Graduate Program Field
High and late medieval; France, with interests in England and Germany; cultural, religious, intellectual history
B.S., Pensacola Christian College
M.A., Bowling Green State University
M.M.S., Ph.D., University of Notre Dame
L.M.S., University of Toronto
Research and Teaching Interests
Medieval authorship and scribal culture; Joan of Arc; Jean Gerson; late medieval Paris; backgrounds to print; late fourteenth and early fifteenth centuries.
After receiving tenure at Ohio State University, Daniel Hobbins returned to Notre Dame in 2012. He was a Mellon Fellow at the Pontifical Institute for Medieval Studies in 2004-2005, and a Fellow at the American Academy in Berlin in 2011. He will be on an NEH fellowship in 2013-2014. His article "The Schoolman as Public Intellectual" (The American Historical Review, 2003) received the Van Courtlandt Elliott Prize from the Medieval Academy, and his book Authorship and Publicity before Print (2009) received the Jacques Barzun Prize from the American Philosophical Society.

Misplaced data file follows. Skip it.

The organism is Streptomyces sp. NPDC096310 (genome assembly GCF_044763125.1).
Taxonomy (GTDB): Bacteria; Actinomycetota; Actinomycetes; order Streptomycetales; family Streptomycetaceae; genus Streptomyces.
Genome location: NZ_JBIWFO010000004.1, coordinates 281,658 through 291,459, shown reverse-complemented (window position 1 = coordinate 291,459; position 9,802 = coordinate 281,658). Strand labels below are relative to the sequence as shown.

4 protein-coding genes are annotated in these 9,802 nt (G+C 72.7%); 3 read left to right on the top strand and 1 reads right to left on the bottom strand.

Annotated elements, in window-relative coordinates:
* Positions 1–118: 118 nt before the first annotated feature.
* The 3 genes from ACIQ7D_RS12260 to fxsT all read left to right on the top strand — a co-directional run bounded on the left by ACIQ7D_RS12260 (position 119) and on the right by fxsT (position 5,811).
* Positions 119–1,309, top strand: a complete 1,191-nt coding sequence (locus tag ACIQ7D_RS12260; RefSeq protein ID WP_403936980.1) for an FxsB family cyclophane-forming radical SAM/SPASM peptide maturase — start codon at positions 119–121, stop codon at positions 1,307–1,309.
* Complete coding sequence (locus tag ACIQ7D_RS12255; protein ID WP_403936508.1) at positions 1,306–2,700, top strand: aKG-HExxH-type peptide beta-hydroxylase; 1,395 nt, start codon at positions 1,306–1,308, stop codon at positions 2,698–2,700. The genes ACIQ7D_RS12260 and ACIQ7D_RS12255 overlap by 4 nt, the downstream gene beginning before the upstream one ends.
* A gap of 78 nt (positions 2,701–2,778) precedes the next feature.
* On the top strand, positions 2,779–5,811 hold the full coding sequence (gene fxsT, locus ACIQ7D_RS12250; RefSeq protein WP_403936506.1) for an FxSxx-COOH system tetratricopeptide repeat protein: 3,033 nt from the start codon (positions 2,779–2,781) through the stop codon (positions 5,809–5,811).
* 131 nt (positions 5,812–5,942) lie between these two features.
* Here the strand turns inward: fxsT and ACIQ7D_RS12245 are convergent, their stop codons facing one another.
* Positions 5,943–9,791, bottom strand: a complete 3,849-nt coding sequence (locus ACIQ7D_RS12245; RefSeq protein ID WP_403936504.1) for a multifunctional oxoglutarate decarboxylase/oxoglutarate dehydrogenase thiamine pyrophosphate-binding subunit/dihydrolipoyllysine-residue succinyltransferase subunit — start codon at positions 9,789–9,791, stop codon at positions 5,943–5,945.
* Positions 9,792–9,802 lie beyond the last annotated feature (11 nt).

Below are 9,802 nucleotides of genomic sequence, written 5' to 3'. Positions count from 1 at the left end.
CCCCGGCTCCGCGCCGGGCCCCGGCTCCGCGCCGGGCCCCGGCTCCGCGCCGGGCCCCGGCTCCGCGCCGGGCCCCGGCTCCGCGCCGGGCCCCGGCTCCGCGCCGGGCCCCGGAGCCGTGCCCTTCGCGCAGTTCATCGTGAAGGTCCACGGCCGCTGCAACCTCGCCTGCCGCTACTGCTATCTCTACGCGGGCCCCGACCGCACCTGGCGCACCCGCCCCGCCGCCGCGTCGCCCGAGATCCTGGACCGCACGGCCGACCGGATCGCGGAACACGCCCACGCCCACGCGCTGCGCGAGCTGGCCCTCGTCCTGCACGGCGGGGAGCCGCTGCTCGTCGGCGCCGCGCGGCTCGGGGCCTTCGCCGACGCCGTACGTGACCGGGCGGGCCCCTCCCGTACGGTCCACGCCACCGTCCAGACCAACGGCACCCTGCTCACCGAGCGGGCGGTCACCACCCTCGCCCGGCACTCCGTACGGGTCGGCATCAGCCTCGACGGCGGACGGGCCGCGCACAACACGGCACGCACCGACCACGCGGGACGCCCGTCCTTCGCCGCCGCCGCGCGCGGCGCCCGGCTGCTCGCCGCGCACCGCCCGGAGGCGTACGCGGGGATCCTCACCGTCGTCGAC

Hobbins is a historian of high and late medieval Europe, with a particular interest in the cultural and intellectual history of the period from 1300 to 1500. Under this broad heading, his research has focused on late medieval authorship (through the example of Jean Gerson), Joan of Arc, and backgrounds to print. He is currently working on two book-length projects: a history of the authorial colophon from 1100 to 1500, and a study of the origins of print.
Office: 471 Decio Hall
Department of History
219 O'Shaughnessy Hall
Notre Dame, IN 46556